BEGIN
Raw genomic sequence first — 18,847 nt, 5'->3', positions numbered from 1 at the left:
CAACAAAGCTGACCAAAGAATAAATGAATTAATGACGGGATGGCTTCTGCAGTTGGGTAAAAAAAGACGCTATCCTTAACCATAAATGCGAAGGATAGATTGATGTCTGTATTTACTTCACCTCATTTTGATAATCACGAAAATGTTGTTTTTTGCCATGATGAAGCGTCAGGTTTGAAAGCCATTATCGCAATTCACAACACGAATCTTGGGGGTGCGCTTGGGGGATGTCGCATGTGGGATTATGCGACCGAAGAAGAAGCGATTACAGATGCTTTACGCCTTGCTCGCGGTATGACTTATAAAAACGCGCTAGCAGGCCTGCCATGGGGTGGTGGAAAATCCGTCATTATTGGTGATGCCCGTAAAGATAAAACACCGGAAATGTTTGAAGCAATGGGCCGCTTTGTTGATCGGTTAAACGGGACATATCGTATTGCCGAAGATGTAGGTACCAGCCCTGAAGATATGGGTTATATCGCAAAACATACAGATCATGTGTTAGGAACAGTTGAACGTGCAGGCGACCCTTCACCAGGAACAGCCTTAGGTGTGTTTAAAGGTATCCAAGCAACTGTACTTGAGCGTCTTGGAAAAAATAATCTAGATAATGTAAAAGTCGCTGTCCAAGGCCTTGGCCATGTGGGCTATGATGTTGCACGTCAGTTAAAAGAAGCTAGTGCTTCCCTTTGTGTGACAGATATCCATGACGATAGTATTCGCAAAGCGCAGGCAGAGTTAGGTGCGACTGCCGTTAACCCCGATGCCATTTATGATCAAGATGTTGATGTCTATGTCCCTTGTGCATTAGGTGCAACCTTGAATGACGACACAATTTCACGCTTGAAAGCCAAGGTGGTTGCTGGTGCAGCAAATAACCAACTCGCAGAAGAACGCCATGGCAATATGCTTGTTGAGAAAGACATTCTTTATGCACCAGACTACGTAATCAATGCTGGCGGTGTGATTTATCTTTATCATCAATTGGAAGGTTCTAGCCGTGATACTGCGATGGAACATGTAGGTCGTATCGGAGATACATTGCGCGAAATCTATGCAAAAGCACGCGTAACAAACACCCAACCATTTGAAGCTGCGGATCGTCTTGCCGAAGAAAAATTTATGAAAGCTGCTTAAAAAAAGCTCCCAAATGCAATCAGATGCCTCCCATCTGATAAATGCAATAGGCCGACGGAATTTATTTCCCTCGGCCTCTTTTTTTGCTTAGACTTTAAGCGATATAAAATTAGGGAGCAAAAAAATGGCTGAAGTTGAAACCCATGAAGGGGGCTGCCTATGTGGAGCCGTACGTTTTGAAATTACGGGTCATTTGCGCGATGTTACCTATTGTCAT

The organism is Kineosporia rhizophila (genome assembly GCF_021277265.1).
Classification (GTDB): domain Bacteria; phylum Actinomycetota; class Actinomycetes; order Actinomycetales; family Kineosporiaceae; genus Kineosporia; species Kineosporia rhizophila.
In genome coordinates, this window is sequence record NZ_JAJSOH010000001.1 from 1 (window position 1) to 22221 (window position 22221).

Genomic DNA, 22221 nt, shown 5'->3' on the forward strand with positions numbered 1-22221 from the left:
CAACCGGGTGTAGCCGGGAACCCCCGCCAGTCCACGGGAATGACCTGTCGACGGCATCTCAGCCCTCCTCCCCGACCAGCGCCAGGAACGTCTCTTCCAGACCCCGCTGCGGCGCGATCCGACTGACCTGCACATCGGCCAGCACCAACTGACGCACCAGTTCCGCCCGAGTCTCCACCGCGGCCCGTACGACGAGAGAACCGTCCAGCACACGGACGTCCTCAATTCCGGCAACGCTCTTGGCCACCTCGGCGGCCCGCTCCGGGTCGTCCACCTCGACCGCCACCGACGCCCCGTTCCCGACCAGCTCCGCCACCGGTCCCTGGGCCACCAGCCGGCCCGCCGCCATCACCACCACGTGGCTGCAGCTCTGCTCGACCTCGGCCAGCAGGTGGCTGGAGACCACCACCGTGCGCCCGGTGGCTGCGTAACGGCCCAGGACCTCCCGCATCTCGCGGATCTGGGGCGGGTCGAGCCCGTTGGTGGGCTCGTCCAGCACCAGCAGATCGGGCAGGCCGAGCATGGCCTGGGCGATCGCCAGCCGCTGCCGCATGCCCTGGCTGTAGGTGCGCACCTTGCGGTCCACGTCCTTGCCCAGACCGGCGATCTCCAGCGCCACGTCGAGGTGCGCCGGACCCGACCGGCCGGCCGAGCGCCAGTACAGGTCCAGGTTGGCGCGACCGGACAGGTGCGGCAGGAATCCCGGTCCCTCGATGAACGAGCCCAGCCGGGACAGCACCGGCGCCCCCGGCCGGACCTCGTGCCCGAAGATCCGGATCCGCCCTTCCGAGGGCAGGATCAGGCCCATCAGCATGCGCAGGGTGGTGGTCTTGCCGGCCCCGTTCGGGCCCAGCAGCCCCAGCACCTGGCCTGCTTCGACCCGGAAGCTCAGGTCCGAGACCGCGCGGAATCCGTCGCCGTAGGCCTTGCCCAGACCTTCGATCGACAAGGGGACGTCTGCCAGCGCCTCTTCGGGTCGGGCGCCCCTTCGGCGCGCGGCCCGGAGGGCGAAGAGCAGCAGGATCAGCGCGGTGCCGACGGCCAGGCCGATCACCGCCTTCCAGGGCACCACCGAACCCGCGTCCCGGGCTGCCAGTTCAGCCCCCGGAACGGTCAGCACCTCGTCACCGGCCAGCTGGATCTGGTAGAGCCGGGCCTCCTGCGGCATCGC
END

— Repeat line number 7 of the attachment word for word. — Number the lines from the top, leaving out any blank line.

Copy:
CAACCGGGTGTAGCCGGGAACCCCCGCCAGTCCACGGGAATGACCTGTCGACGGCATCTCAGCCCTCCTCCCCGACCAGCGCCAGGAACGTCTCTTCCAGACCCCGCTGCGGCGCGATCCGACTGACCTGCACATCGGCCAGCACCAACTGACGCACCAGTTCCGCCCGAGTCTCCACCGCGGCCCGTACGACGAGAGAACCGTCCAGCACACGGACGTCCTCAATTCCGGCAACGCTCTTGGCCACCTCGGCGGCCCGCTCCGGGTCGTCCACCTCGACCGCCACCGACGCCCCGTTCCCGACCAGCTCCGCCACCGGTCCCTGGGCCACCAGCCGGCCCGCCGCCATCACCACCACGTGGCTGCAGCTCTGCTCGACCTCGGCCAGCAGGTGGCTGGAGACCACCACCGTGCGCCCGGTGGCTGCGTAACGGCCCAGGACCTCCCGCATCTCGCGGATCTGGGGCGGGTCGAGCCCGTTGGTGGGCTCGTCCAGCACCAGCAGATCGGGCAGGCCGAGCATGGCCTGGGCGATCGCCAGCCGCTGCCGCATGCCCTGGCTGTAGGTGCGCACCTTGCGGTCCACGTCCTTGCCCAGACCGGCGATCTCCAGCGCCACGTCGAGGTGCGCCGGACCCGACCGGCCGGCCGAGCGCCAGTACAGGTCCAGGTTGGCGCGACCGGACAGGTGCGGCAGGAATCCCGGTCCCTCGATGAACGAGCCCAGCCGGGACAGCACCGGCGCCCCCGGCCGGACCTCGTGCCCGAAGATCCGGATCCGCCCTTCCGAGGGCAGGATCAGGCCCATCAGCATGCGCAGGGTGGTGGTCTTGCCGGCCCCGTTCGGGCCCAGCAGCCCCAGCACCTGGCCTGCTTCGACCCGGAAGCTCAGGTCCGAGACCGCGCGGAATCCGTCGCCGTAGGCCTTGCCCAGACCTTCGATCGACAAGGGGACGTCTGCCAGCGCCTCTTCGGGTCGGGCGCCCCTTCGGCGCGCGGCCCGGAGGGCGAAGAGCAGCAGGATCAGCGCGGTGCCGACGGCCAGGCCGATCACCGCCTTCCAGGGCACCACCGAACCCGCGTCCCGGGCTGCCAGTTCAGCCCCCGGAACGGTCAGCACCTCGTCACCGGCCAGCTGGATCTGGTAGAGCCGGGCCTCCTGCGGCATCGC